Peremptory Challenge

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General Principles

See also: Jury Selection

Peremptory challenges refers to the ability for each party to veto a selected juror without the obligation of giving reasons for it.

Peremptory challenges
634. (1) A juror may be challenged peremptorily whether or not the juror has been challenged for cause pursuant to section 638.
Maximum number
(2) Subject to subsections (2.1) to (4), the prosecutor and the accused are each entitled to

(a) twenty peremptory challenges, where the accused is charged with high treason or first degree murder;
(b) twelve peremptory challenges, where the accused is charged with an offence, other than an offence mentioned in paragraph (a), for which the accused may be sentenced to imprisonment for a term exceeding five years; or
(c) four peremptory challenges, where the accused is charged with an offence that is not referred to in paragraph (a) or (b).

If 13 or 14 jurors
(2.01) If the judge orders under subsection 631(2.2) that 13 or 14 jurors be sworn in accordance with this Part, the total number of peremptory challenges that the prosecutor and the accused are each entitled to is increased by one in the case of 13 jurors or two in the case of 14 jurors.
If alternate jurors
(2.1) If the judge makes an order for alternate jurors, the total number of peremptory challenges that the prosecutor and the accused are each entitled to is increased by one for each alternate juror.
Supplemental peremptory challenges
(2.2) For the purposes of replacing jurors under subsection 644(1.1), the prosecutor and the accused are each entitled to one peremptory challenge for each juror to be replaced.
Where there are multiple counts
(3) Where two or more counts in an indictment are to be tried together, the prosecutor and the accused are each entitled only to the number of peremptory challenges provided in respect of the count for which the greatest number of peremptory challenges is available.
Where there are joint trials
(4) Where two or more accused are to be tried together,

(a) each accused is entitled to the number of peremptory challenges to which the accused would be entitled if tried alone; and
(b) the prosecutor is entitled to the total number of peremptory challenges available to all the accused.

R.S., 1985, c. C-46, s. 634; 1992, c. 41, s. 2; 2002, c. 13, s. 54; 2008, c. 18, s. 25; 2011, c. 16, s. 8.


CCC

The number of challenges will vary on the type of charge before court. Under s. 634(2), the standard number of challenges consist of:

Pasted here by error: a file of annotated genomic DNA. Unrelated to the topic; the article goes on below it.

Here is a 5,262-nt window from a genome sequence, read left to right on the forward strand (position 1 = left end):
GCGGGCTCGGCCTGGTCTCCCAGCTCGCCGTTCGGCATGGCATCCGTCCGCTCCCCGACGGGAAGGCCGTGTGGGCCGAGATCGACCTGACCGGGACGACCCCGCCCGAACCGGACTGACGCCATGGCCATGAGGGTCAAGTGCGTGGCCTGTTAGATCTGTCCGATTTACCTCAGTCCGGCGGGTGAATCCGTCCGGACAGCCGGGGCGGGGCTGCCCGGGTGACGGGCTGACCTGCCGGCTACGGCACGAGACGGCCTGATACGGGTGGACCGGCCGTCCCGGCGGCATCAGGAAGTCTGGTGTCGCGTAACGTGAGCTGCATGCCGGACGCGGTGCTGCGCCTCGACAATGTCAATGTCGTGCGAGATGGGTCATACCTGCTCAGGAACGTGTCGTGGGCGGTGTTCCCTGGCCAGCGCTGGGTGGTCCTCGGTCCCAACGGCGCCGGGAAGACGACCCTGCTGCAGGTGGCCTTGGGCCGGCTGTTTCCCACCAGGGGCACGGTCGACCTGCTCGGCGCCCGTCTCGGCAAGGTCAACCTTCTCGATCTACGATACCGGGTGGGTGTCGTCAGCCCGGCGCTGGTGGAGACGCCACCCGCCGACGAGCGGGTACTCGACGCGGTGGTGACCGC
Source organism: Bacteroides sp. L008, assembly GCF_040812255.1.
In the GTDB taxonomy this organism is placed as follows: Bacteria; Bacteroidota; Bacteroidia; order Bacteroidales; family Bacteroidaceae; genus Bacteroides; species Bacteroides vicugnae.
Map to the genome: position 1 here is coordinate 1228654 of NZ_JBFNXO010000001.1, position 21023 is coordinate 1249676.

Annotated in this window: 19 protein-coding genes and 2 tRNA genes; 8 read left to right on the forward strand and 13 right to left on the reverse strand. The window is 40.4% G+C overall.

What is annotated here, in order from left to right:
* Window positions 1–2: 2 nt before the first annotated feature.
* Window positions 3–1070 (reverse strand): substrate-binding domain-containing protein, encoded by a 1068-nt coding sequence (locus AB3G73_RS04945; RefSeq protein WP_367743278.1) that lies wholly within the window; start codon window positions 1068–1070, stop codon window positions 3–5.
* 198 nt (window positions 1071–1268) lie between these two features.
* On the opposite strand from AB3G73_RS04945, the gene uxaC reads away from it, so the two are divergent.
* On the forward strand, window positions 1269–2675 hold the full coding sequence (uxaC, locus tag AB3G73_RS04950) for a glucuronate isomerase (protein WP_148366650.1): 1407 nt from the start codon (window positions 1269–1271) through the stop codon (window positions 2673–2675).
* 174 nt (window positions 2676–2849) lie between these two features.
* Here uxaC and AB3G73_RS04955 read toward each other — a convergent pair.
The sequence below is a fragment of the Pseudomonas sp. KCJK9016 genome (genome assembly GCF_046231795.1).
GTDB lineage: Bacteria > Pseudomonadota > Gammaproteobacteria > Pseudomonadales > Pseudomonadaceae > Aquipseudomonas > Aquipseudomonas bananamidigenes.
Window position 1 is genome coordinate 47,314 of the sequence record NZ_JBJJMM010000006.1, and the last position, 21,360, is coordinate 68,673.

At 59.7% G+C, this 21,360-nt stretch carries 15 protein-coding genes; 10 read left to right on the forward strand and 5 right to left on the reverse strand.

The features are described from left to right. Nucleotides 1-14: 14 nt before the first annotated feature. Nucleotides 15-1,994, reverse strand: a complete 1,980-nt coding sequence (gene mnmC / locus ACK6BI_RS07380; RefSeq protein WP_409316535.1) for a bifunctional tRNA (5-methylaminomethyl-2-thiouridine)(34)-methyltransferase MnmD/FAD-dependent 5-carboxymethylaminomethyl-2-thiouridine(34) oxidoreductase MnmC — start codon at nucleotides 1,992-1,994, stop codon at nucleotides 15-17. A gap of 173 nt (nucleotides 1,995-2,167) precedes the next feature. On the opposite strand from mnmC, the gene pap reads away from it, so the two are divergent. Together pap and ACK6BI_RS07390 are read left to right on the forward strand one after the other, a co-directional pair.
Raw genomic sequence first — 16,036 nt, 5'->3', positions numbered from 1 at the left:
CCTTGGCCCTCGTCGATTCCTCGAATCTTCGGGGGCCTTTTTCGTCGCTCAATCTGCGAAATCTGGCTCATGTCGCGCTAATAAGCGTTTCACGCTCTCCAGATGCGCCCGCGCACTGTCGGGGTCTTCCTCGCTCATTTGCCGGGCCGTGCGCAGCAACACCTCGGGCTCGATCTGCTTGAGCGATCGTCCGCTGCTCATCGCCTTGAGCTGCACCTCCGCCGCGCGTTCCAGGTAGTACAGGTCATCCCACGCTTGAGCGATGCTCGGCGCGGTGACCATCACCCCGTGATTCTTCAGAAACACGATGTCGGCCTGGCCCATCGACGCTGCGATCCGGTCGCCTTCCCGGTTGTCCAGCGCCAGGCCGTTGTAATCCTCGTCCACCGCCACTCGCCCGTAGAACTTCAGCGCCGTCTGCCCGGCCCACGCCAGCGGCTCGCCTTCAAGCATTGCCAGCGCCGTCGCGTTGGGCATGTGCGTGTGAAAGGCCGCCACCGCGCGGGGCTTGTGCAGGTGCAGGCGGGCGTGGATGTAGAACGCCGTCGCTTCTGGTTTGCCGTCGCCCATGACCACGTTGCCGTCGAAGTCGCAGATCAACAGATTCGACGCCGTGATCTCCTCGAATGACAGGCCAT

Number of Peremptory Challenges Offence(s) Code
20 high treason or first degree murder s. 634(2)(a)
12 offences with a maximum penalty greater than 5 years[1] s. 634)(2)(b)
4 all Jury eligible offences with a penalty of 5 years or less[2] s. 634(2)(c))

Abuse of Process
An attempt by the Crown to strategically stand-aside all male jury candidates can be held as valid and not an abuse of process.[3]

Discretion to Give Additional Preemptions
A judge has no discretion to award any side additional peremptions due to a selected juror needing to be replaced during the selection process.[4]

Constitutionality
The limitation of 12 jurors for a trial on second degree murder does not violate s. 7 of the Charter due to inequality with the number of peremptions available on a first degree murder trial.[5]

  1. see also Offences by Penalty
  2. List of Straight Indictable Offences
    List of Hybrid Offences
  3. see R v Pizzacalla (C.A.), 1991 CanLII 7070 (ON CA)
  4. R. v Brown (2005), 2005 CanLII 3939 (ON CA), 194 CCC (3d) 76
  5. R v Oliver, 2005 CanLII 3582 (ON CA)

Jury Vetting by Crown or Defence

Background checks can be done by the police to ensure eligibility under the Criminal Code and provincial jury Acts. If information is found such as a criminal record, it must be disclosed to the defence.[1]

There is a limited ability for the police to give opinion on jury selection that does not need to be disclosed due to the lack of reliability of the opinion and underlying information such as community reputation.[2]

Defence must disclose any information they know that may indicate a juror is partial or ineligible.[3]

  1. R v Yumnu, 2012 SCC 73 (CanLII)
    R v Emms, 2012 SCC 74 (CanLII)
    R v Davey, 2012 SCC 75 (CanLII)
  2. Yumnu, supra
    Emms, supra
    Davey, supra
  3. Yumnu, supra at para 66-67